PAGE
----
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Partly due to installation time, there is a cost difference between solar screens and window film. In terms of initial installation, window film is considerably more expensive than installing solar screens. Solar screens also represent more significant savings due to energy efficiency. On the other hand, cleaning tinted windows is more straightforward, so they’re less expensive to have professionally cleaned.
Cleaning is a crucial consideration when noting the differences between these two types of protection. Because window tint applies directly to the surface of the window, a cleaner can approach a tinted window in precisely the same way as any other window. That makes cleaning them simple. With solar screens, on the other hand, the cleaner must remove the screens to clean the exterior of the windows, which increases person-hours. Also, windows with screens accumulate more particulate matter because grit can become trapped between the screen and the window. The result is that the windows may need a more frequent or deeper cleaning.
Maintenance is another critical consideration. In general, the window film holds up considerably better than solar screens. Because it’s not directly exposed to the elements, there’s less risk for damage. Also, it isn’t subject to sun damage in the same way that solar screens are. The most significant risk is that direct impact may take a chip out of the film, which can be unsightly. Solar screens become bleached over time, and the frames accumulate damage from the elements. This damage may result in replacing the screens considerably more frequently than might be necessary for window film.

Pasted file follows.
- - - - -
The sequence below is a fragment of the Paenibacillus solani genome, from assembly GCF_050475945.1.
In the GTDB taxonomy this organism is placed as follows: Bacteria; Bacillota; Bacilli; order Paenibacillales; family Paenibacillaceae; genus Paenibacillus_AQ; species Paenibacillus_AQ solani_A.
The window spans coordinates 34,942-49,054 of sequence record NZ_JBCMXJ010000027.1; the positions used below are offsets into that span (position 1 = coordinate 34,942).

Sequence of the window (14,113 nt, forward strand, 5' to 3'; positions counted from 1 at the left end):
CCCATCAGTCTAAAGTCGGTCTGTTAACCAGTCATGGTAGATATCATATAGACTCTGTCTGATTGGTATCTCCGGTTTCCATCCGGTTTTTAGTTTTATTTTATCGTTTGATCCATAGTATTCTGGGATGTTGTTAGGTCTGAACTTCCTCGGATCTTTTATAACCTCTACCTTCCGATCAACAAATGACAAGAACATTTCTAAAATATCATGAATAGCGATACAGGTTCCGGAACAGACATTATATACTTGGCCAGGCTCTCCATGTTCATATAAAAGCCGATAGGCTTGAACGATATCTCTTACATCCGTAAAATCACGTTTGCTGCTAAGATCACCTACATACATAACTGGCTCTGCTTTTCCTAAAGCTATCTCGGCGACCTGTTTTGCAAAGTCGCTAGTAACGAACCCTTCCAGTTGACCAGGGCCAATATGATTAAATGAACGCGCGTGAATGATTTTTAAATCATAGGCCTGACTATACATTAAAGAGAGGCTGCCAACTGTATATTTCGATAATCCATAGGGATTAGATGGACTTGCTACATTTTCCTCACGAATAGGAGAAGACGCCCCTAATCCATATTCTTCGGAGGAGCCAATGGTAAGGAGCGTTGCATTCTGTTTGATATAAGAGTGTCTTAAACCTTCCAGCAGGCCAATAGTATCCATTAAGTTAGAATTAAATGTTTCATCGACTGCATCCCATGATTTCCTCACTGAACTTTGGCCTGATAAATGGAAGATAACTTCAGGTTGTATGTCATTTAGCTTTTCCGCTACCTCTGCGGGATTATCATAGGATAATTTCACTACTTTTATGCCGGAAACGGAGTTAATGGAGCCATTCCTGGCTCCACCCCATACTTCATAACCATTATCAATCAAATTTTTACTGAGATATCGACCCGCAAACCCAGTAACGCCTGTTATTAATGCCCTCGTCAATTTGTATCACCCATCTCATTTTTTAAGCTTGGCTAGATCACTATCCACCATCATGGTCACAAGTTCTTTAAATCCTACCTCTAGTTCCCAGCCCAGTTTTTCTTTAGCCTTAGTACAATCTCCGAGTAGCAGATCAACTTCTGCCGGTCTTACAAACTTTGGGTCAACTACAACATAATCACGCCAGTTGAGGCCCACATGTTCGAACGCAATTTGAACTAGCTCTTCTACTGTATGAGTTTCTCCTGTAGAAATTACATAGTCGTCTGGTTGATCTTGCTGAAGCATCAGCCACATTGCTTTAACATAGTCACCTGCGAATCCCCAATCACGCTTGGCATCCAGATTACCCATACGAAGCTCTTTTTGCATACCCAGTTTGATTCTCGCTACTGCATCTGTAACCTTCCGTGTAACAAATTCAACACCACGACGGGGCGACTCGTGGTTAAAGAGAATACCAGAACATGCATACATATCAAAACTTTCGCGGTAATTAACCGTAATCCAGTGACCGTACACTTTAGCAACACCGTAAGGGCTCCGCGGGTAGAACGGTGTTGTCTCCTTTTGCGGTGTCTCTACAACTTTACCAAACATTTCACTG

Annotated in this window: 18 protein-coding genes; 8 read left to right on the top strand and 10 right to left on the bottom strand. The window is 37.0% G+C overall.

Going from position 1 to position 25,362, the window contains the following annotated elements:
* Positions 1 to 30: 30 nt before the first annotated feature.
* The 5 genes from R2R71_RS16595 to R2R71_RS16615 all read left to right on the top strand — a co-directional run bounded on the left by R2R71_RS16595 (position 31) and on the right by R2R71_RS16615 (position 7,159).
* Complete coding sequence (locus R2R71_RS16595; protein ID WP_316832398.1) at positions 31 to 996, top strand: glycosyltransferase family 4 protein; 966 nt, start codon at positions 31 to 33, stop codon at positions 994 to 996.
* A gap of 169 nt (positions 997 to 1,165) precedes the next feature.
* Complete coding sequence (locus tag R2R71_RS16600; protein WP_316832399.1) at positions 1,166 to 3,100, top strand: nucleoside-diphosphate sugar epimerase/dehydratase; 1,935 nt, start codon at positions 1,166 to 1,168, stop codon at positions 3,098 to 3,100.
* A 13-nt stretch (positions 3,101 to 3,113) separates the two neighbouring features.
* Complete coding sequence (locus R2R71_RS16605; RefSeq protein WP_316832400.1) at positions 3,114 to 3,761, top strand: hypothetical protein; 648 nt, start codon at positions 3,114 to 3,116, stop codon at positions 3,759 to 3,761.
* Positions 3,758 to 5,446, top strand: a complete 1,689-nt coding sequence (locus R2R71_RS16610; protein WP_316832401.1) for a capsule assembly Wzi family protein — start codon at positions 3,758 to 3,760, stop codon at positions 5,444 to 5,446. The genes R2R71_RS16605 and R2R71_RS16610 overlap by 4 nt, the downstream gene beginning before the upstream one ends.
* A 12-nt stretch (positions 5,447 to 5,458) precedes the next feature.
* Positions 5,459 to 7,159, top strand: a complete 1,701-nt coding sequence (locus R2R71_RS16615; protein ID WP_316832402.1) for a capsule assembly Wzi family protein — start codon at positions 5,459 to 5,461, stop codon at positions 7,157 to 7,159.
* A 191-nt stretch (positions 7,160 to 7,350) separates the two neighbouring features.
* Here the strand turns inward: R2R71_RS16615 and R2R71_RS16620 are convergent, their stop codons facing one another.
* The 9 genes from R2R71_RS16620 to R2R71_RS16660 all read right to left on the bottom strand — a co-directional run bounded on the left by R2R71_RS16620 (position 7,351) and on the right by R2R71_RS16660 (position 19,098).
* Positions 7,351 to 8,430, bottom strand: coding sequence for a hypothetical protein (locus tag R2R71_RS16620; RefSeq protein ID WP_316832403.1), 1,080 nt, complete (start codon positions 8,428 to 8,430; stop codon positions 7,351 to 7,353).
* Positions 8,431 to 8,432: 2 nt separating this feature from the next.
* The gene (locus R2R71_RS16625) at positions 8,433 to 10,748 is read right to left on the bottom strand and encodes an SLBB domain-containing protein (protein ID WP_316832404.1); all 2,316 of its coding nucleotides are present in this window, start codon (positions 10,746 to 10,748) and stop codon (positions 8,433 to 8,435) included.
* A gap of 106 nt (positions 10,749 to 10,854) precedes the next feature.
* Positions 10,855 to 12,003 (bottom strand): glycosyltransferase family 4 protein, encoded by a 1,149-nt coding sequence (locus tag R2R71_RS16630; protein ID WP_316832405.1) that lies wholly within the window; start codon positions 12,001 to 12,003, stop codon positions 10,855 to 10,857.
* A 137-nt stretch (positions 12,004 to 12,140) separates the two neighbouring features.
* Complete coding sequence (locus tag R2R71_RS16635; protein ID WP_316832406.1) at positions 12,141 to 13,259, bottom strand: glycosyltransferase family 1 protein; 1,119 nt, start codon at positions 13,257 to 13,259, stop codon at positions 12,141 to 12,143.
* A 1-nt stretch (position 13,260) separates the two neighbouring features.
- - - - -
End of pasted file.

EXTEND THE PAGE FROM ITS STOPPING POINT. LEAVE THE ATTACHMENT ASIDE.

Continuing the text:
Like with any new home addition, it’s essential to take warranties under consideration. Some manufacturers void warranties when a technician applies window film to a window. That means that the owner is financially responsible for anything that happens to the window in question. As a result, before choosing between the two methods, it’s essential to check the warranty.
There’s some debate about which window treatment is the most energy-efficient. Some sources suggest that solar screens win this debate. The fact that the screen is not in direct contact with the surface of the window means that it absorbs heat before it makes contact with the window. The result is that the window surface doesn’t heat itself, thereby transferring the heat into the room. On the other hand, window film is an insulator that may help regulate the temperature inside the home.
Solar screens and window film are two good ways to give your home sun protection. Each has its strengths. Weighing these strengths helps decide which is the best choice for your space. Solar screens offer quicker installation, lower initial cost, no voided warranties, and greater energy efficiency. On the other hand, window film is aesthetically superior and easier to clean and maintain. Ultimate, the key to the decision is based on the purchaser’s priorities.